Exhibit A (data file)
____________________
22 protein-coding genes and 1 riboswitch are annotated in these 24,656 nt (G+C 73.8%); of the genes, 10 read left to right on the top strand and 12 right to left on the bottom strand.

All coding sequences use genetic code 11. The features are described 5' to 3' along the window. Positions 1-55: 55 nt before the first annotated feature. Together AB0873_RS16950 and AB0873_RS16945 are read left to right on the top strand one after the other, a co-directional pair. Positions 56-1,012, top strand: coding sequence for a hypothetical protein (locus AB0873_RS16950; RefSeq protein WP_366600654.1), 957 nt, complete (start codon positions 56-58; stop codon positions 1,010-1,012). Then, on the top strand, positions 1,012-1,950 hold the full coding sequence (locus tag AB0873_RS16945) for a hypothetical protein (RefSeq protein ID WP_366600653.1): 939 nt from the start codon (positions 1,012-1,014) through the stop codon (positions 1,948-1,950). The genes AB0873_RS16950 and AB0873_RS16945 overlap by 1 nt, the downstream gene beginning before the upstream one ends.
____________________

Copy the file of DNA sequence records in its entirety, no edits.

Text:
22 protein-coding genes and 1 riboswitch are annotated in these 24,656 nt (G+C 73.8%); of the genes, 10 read left to right on the top strand and 12 right to left on the bottom strand.

All coding sequences use genetic code 11. The features are described 5' to 3' along the window. Positions 1-55: 55 nt before the first annotated feature. Together AB0873_RS16950 and AB0873_RS16945 are read left to right on the top strand one after the other, a co-directional pair. Positions 56-1,012, top strand: coding sequence for a hypothetical protein (locus AB0873_RS16950; RefSeq protein WP_366600654.1), 957 nt, complete (start codon positions 56-58; stop codon positions 1,010-1,012). Then, on the top strand, positions 1,012-1,950 hold the full coding sequence (locus tag AB0873_RS16945) for a hypothetical protein (RefSeq protein ID WP_366600653.1): 939 nt from the start codon (positions 1,012-1,014) through the stop codon (positions 1,948-1,950). The genes AB0873_RS16950 and AB0873_RS16945 overlap by 1 nt, the downstream gene beginning before the upstream one ends.